Thanksgiving is past. Black Friday and Cyber Monday are behind us. Oh, what a pitiful shame! The holiday season is in full swing. And thus, it seems that across the country, the precipitousness of winter has descended upon us. As I sit here typing this morning, rain from darkened skies pelts my rooftop. The weatherman says it will be warmer today… at least warm enough to drive the snow up the hill a little.
Stormy days often take me back. On this occasion, I’m taken to two short years after my husband and I were married. My oldest son was just a baby. The wind was blowing strong, it was raining hard. My husband was at work, my baby and I were out and about for some reason. It was a “pretty good” storm we were caught in that early afternoon. The rain made me terribly anxious. On one hand, I didn’t want to be caught in weather like that, driving about not being able to see very well. On the other hand, I was afraid of going home and having to get out of my car and possibly being struck by lightning while holding tight to my little one.
Storms in the South can be vicious. Veins of powerful wonder appear from nowhere and rip across the sky; rumbling thunder makes its way from somewhere off far, the angry grumbling draws closer, and turns to loud explosive bursts. The powerful wind whips the limbs of trees against the side of the house, the rain pounds the rooftops. Anyone from the south has heard tales of those who had been victimized by nature’s fury.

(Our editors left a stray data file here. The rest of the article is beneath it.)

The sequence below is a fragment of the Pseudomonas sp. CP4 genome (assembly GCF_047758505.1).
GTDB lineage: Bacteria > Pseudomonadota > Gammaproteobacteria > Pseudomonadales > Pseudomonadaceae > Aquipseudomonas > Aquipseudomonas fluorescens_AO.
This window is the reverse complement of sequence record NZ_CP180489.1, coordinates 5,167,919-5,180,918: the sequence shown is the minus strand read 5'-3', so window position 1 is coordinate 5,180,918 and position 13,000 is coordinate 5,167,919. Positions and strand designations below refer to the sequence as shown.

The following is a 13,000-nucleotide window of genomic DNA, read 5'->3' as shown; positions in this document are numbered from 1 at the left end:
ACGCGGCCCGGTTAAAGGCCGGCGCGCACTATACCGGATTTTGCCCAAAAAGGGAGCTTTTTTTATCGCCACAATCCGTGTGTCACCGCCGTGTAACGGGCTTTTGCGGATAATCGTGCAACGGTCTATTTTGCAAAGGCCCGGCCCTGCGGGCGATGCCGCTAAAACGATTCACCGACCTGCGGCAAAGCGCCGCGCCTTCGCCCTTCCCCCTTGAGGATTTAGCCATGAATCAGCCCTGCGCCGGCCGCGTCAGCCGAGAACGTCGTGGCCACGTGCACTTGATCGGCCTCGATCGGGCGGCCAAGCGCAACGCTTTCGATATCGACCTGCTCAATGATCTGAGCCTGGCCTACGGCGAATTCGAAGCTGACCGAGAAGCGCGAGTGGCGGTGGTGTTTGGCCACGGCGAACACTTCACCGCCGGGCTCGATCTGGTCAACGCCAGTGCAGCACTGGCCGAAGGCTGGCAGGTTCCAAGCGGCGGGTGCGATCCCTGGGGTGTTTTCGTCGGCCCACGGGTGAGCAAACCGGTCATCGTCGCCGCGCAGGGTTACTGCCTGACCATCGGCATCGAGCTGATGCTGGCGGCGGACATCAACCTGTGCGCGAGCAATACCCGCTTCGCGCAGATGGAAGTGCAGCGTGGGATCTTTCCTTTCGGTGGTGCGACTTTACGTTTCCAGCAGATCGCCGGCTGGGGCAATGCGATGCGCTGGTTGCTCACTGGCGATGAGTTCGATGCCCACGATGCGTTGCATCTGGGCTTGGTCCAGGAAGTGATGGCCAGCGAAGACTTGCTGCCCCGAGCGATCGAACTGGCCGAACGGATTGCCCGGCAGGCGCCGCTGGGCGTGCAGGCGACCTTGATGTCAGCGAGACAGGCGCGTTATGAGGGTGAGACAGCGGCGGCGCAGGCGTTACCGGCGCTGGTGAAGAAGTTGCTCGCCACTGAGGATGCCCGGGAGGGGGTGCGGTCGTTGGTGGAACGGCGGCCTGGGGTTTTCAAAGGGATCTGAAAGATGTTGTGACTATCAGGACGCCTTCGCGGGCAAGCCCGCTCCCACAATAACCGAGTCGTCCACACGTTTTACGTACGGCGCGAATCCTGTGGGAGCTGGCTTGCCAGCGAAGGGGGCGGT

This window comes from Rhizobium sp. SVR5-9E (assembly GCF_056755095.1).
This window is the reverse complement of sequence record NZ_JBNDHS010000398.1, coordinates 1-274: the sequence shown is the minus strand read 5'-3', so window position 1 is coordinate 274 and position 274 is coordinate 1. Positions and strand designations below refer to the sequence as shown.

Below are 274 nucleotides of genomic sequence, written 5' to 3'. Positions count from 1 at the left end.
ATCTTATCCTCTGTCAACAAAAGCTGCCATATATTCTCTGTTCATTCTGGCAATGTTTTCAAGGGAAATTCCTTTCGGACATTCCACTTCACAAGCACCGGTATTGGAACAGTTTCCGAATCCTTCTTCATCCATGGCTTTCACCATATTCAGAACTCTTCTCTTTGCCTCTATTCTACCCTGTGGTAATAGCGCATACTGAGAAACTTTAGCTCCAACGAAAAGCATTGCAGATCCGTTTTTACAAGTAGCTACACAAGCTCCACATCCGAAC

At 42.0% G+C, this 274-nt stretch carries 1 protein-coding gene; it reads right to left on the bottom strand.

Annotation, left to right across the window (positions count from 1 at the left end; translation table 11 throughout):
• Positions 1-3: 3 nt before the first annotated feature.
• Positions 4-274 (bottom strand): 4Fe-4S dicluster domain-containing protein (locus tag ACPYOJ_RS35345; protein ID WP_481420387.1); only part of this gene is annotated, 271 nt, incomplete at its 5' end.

So it was that kind of storm on this particular day in 1986. I steered my little Plymouth Horizon back to the mobile home park where we lived. The rain was pounding my windshield, thunder rumbled. I pulled as close as I could get to the front door, nabbed my baby out his car seat, made a mad dash for the house. I was terrified and so would have been the little guy in my arms had he been old enough to be aware. I crumbled on the floor in our living room, my heart beat hard against my chest. The rain hammered the roof above my head as if it might be mocking my fear, thunder outside exploded. I clutched my baby tight against my breast, refusing to budge, the two of us bonded, each of us comforting the other. I don’t remember any more about the day. I don’t remember how long we stayed that way, crumbled and nestled on the floor. I simply remember being extremely afraid.
Growing up in the South, I was taught to respect the storm. My maternal grandparents lived in an older house. When we visited and there was a storm, we sat in the den, that is all of us except Granddaddy, Granddaddy often was found on the front porch in his rocker, watching the wonder of the storm. The rest of us quietly waited in the center of the house in the den. Often the phone would ding. That meant lightning had struck the line. Sometimes there would be a loud pop in the kitchen. It was a bit scary, being at Granny’s during a storm, but in my heart I hold a lot of precious memories of the mighty Southern storms.
What about you? What stormy memories come to mind when you’re sitting inside on a rainy (or snowy) day?